1. Please, please, please shower and use deodorant. I know you guys hear this all the time, but it's really a problem. If you think this doesn't apply to you, go buy a stick of Right Guard.
2. Don't create a nerd-herd. Whether it's because you're ogling booth babes, noticing an exclusive nude Beast statue, or just feeling like checking out the ceiling, stopping in the middle of the con floor can cause a massive pile-up, which only gets worse when you factor in the smell from rule #1. There's also a chance you might just get pushed out of the way, and those percentages increase as the days go by.
3. If you're attending a panel for someone you really like and admire, resist the urge to stroke their ego during Q&A. Nobody wants to see you snivel about how the Dark Crystal changed your life and taught you to love fairies. You're taking time away from someone who might actually have a provocative question. If you're not careful, you could end up being that guy that Kevin Smith publicly humiliates (the guy deserved it). Also, if someone else asks your question, just sit down. There's no shame in it, and it's much better than getting up to the mic and rambling about your undying love for the creator, while you try to think of another question. On that note, no 8-part questions. 2 should be the maximum, and that's only if time's not an issue.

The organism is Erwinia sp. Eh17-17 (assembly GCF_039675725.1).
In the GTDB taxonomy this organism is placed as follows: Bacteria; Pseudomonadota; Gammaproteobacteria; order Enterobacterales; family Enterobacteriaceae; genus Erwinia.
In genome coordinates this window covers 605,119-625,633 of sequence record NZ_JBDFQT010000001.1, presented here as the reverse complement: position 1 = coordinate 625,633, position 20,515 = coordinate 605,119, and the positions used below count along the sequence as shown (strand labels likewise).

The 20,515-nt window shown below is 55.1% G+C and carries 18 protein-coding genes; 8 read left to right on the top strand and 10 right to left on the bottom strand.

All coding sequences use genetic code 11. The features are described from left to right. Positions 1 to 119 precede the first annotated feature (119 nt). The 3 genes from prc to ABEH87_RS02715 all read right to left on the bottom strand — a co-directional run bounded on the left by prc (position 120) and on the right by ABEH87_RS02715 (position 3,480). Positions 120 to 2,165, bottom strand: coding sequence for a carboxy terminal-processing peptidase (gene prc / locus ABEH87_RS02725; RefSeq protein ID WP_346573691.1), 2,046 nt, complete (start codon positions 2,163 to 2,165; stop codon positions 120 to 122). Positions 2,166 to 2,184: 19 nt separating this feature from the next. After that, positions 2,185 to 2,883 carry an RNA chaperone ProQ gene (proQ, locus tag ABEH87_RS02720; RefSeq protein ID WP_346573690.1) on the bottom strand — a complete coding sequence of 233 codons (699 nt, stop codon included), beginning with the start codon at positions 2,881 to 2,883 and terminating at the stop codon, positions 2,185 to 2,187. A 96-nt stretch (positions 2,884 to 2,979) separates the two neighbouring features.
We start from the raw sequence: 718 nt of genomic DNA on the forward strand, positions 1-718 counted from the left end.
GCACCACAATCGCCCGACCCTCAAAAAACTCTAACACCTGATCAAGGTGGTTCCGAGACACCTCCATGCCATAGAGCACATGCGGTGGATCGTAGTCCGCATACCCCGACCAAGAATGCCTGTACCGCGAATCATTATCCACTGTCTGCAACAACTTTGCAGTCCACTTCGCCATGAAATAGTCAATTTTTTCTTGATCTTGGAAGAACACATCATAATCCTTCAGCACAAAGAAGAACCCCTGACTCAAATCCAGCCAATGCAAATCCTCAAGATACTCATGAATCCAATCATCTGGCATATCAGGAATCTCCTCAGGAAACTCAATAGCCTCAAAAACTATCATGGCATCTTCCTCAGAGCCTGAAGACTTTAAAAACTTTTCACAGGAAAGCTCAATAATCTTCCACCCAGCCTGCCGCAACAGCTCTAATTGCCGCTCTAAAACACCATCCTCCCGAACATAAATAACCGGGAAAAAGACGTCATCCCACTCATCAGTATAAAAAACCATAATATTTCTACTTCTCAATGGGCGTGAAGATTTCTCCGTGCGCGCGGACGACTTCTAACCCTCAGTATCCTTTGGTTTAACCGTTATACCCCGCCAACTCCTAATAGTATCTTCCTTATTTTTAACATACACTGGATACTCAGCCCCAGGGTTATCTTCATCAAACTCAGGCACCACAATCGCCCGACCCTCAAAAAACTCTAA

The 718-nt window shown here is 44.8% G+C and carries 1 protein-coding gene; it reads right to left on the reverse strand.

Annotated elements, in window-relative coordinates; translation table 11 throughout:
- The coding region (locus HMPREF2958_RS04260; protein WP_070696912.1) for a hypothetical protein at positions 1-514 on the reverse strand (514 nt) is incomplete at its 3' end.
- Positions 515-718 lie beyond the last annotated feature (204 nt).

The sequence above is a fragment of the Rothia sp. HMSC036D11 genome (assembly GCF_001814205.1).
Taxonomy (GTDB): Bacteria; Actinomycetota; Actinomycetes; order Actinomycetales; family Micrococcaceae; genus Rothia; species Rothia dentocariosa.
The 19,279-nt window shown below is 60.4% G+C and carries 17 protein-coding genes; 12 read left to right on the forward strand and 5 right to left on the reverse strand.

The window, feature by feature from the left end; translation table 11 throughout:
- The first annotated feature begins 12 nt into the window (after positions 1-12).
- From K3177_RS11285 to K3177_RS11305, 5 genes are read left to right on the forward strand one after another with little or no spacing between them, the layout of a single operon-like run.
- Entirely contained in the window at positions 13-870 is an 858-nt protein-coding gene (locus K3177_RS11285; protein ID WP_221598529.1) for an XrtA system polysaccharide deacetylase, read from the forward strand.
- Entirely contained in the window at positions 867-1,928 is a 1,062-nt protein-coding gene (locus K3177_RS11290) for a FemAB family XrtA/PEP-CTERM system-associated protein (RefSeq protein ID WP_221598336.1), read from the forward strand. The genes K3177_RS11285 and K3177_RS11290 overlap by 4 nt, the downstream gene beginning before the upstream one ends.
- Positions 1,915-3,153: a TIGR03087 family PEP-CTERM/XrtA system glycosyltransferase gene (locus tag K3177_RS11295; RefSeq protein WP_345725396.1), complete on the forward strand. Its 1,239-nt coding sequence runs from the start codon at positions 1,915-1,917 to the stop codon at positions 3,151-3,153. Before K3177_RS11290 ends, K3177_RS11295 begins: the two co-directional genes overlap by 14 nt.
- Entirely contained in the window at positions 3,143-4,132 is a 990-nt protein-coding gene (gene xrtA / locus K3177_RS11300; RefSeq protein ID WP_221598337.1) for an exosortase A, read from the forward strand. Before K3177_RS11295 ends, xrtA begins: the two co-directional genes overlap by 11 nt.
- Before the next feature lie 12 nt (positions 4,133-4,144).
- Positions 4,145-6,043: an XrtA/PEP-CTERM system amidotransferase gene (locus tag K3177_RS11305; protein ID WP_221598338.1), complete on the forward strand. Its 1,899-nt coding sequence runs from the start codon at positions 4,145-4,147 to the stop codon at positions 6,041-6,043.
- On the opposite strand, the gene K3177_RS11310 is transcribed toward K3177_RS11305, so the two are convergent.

4. I cannot stress this enough: Any and all costumes must fit! Nobody wants to see Huntress' gut hanging out. Being female does not automatically make you hot.
I've probably just sent a whole bunch of people into a flying rage. It really is for the best, though, as those people wouldn't care about what I'm about to talk about, anyway! What's that, you ask? Why it's...
Things I liked at Comic-Con!